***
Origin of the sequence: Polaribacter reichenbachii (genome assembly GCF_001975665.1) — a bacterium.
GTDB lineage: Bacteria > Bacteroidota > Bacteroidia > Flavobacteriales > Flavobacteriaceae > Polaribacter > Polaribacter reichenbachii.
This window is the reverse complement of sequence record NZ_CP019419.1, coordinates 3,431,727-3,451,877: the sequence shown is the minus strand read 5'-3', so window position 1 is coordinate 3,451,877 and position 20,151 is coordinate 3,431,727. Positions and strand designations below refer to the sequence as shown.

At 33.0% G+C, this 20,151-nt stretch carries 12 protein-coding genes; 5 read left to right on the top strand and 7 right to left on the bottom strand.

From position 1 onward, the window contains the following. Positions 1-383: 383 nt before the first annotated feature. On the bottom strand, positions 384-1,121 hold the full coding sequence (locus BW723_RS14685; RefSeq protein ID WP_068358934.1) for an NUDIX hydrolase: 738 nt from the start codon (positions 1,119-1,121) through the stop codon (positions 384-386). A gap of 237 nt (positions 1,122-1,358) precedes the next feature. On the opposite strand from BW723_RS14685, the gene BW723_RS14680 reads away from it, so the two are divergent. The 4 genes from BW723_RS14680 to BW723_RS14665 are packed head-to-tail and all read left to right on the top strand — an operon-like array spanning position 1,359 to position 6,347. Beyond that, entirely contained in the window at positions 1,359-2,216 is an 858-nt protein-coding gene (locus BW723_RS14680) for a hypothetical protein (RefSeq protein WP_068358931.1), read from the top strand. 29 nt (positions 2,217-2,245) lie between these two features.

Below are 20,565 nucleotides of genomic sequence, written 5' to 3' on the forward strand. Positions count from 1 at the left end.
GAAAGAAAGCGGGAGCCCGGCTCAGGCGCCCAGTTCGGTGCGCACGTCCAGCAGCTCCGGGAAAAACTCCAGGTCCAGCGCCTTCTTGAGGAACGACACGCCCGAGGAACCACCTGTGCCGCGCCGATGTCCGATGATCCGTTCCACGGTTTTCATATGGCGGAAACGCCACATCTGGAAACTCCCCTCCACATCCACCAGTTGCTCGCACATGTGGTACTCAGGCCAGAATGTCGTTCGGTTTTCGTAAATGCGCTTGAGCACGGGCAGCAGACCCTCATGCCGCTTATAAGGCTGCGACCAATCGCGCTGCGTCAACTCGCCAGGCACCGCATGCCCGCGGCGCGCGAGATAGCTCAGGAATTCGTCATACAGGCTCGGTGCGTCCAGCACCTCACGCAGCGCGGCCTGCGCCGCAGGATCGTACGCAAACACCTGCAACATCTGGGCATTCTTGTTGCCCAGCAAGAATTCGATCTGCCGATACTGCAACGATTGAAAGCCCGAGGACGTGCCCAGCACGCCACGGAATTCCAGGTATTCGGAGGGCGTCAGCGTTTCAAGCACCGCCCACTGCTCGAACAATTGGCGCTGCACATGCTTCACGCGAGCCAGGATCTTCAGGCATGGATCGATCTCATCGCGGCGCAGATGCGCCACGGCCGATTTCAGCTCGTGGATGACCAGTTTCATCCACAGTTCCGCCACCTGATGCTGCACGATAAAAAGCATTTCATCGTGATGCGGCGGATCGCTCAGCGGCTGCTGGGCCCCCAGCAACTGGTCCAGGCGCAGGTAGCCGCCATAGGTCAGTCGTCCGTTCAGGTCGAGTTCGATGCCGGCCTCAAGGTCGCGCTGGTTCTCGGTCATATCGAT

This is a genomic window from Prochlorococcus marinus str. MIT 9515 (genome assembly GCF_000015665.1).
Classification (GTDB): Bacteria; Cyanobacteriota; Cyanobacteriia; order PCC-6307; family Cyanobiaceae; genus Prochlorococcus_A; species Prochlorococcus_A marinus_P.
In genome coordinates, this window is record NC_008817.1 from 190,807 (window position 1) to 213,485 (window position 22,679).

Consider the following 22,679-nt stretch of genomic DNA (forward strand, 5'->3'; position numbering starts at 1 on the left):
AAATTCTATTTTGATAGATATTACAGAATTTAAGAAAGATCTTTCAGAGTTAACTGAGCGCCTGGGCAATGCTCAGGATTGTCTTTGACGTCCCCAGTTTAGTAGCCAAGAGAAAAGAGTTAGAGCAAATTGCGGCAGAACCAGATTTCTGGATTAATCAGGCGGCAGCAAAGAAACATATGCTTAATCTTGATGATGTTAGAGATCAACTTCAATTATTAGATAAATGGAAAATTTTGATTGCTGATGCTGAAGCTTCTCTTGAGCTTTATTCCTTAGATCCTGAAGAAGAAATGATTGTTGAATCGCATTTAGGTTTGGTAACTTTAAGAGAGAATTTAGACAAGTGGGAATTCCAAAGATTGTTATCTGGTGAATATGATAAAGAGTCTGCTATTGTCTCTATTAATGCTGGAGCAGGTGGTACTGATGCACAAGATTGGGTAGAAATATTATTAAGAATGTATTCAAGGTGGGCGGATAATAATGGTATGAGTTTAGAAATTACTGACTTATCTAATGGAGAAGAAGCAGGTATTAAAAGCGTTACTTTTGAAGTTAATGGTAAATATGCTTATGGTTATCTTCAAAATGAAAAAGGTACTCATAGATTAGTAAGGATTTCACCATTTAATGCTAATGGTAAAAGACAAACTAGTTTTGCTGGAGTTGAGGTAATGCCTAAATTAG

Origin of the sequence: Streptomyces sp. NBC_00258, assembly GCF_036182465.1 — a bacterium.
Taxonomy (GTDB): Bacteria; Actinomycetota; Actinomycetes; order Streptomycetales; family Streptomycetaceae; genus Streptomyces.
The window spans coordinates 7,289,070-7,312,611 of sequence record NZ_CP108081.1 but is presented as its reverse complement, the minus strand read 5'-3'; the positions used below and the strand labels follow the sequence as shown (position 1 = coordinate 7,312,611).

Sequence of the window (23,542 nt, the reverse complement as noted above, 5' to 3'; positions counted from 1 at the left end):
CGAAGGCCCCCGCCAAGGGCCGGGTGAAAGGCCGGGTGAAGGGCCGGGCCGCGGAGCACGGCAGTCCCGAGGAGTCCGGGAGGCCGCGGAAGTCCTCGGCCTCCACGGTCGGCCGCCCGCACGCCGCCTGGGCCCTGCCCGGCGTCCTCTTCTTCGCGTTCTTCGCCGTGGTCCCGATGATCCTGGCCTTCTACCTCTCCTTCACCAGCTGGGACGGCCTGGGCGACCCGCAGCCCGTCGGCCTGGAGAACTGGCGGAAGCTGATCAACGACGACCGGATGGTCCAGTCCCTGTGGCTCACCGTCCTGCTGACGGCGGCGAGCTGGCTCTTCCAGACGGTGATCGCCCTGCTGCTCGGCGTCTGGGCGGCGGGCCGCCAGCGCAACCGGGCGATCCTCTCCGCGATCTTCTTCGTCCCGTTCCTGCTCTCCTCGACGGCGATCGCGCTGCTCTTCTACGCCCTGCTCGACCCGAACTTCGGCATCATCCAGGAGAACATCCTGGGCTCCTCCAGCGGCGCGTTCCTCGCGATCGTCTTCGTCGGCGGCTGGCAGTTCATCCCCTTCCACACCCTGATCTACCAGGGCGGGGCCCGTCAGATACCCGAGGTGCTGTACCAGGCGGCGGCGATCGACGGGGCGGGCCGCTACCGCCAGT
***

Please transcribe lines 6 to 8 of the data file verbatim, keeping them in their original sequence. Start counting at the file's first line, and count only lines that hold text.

Below are 20,565 nucleotides of genomic sequence, written 5' to 3' on the forward strand. Positions count from 1 at the left end.
GAAAGAAAGCGGGAGCCCGGCTCAGGCGCCCAGTTCGGTGCGCACGTCCAGCAGCTCCGGGAAAAACTCCAGGTCCAGCGCCTTCTTGAGGAACGACACGCCCGAGGAACCACCTGTGCCGCGCCGATGTCCGATGATCCGTTCCACGGTTTTCATATGGCGGAAACGCCACATCTGGAAACTCCCCTCCACATCCACCAGTTGCTCGCACATGTGGTACTCAGGCCAGAATGTCGTTCGGTTTTCGTAAATGCGCTTGAGCACGGGCAGCAGACCCTCATGCCGCTTATAAGGCTGCGACCAATCGCGCTGCGTCAACTCGCCAGGCACCGCATGCCCGCGGCGCGCGAGATAGCTCAGGAATTCGTCATACAGGCTCGGTGCGTCCAGCACCTCACGCAGCGCGGCCTGCGCCGCAGGATCGTACGCAAACACCTGCAACATCTGGGCATTCTTGTTGCCCAGCAAGAATTCGATCTGCCGATACTGCAACGATTGAAAGCCCGAGGACGTGCCCAGCACGCCACGGAATTCCAGGTATTCGGAGGGCGTCAGCGTTTCAAGCACCGCCCACTGCTCGAACAATTGGCGCTGCACATGCTTCACGCGAGCCAGGATCTTCAGGCATGGATCGATCTCATCGCGGCGCAGATGCGCCACGGCCGATTTCAGCTCGTGGATGACCAGTTTCATCCACAGTTCCGCCACCTGATGCTGCACGATAAAAAGCATTTCATCGTGATGCGGCGGATCGCTCAGCGGCTGCTGGGCCCCCAGCAACTGGTCCAGGCGCAGGTAGCCGCCATAGGTCAGTCGTCCGTTCAGGTCGAGTTCGATGCCGGCCTCAAGGTCGCGCTGGTTCTCGGTCATATCGAT

This is a genomic window from Prochlorococcus marinus str. MIT 9515 (genome assembly GCF_000015665.1).